Half the Sky
By : Thea La Grou
(Photos by Anna Schwaber and Yan Seiler) Today we celebrate International Women's Day. Although much progress has been made, women and girls still represent 70 percent of the poorest and most vulnerable people on earth.

More and more, groups and organziations are realizing that gender equality is pivotal to human progress and sustainable development. Economic growth continues to bolster gender equality, but still, it is a drop in the bucket in terms of world needs. None of the Millennium Development Goals can be achieved without addressing deeply rooted gender inequality, as each goal is directly or indirectly tied to women's equal rights.

Most of the world's greatest humanitarian needs and horrific injustices involve the discrimination and exploitation of women. Violence, prostitution, maternal mortality, and trafficking, for starters, are not considered "feminist" or "women's issues" but humanitarian and human rights issues that deeply affect us all. Now, a global and cultural consensus is starting to mount that has the potential to exonerate women from centuries of oppression. Pulitzer Prize-winning author and New York Times columnist Nicholas Kristof and his wife, Sheryl WuDunn,a former Times reporters, recent book Half the Sky: Turning Oppression into Opportunity for Women Worldwide sees the treatment of women in developing countries as the great story and moral issue of this century.

Greg Mortenson, 2009 Noble Peace Price Nominee and best selling author of Three Cups of Tea: One Man's Mission to Promote Peace -One School at a Time and Stones into Schools: Promoting Peace with Books, Not Bombs, in Afghanistan and Pakistan, asserts that women will become the solution to many of the world's most ethical and economically pressing problems.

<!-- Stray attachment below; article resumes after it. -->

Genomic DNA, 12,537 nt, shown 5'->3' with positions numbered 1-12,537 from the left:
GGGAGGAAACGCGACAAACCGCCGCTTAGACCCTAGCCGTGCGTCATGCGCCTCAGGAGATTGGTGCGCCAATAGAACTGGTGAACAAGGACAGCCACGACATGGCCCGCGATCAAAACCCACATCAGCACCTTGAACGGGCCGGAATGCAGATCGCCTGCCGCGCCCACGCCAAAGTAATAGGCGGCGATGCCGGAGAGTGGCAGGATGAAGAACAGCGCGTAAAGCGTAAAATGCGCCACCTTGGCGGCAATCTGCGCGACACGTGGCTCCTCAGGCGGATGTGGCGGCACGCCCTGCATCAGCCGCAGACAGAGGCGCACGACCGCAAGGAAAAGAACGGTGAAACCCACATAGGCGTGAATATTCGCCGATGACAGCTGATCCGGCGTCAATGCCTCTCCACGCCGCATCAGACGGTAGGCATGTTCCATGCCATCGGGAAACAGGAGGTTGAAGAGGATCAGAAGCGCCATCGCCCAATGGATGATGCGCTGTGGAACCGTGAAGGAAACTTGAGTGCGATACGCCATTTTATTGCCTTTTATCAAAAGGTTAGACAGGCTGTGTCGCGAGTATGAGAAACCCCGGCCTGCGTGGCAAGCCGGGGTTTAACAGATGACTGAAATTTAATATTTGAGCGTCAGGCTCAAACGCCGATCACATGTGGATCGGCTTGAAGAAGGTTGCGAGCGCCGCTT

Krisof and Mortenson agree that the best way to fight poverty and extremism is to educate and empower women and girls. Both authors are initiating movements to fight global poverty by unlocking women's power as economic catalysts. The Half the Sky movement lays out an agenda for the world's women and three major abuses: sex trafficking and forced prostitution; gender-based violence including honor killings and mass rape; maternal mortality, which needlessly claims one woman a minute.

Women in the developed world can dream and achieve anything - from running for highest office, being CEO of a Fortune 500, to being commanding officer of the NASA space station or space shuttle. Due to lingering pay unfairness and inequality in corporate America, women are starting new businesses at twice the average rate of men. According to the Center for Women's Business Research, as of 2008, 10.1 million firms are owned by women (75% or more), employing more than 13 million people, and generating $1.9 trillion in sales.

Experts predict that as women continue to gain in the current economy's growing industries, that they will soon outnumber men in the work force, and, that women are now poised to drive the post-recession world economy thanks to an estimated $5 trillion in female -earned income that will be coming on line over the next five years. Women also control 83% spending in the US and some $12 trillion of the global $18.4 trillion in annual consumer spending which is expected to rise.
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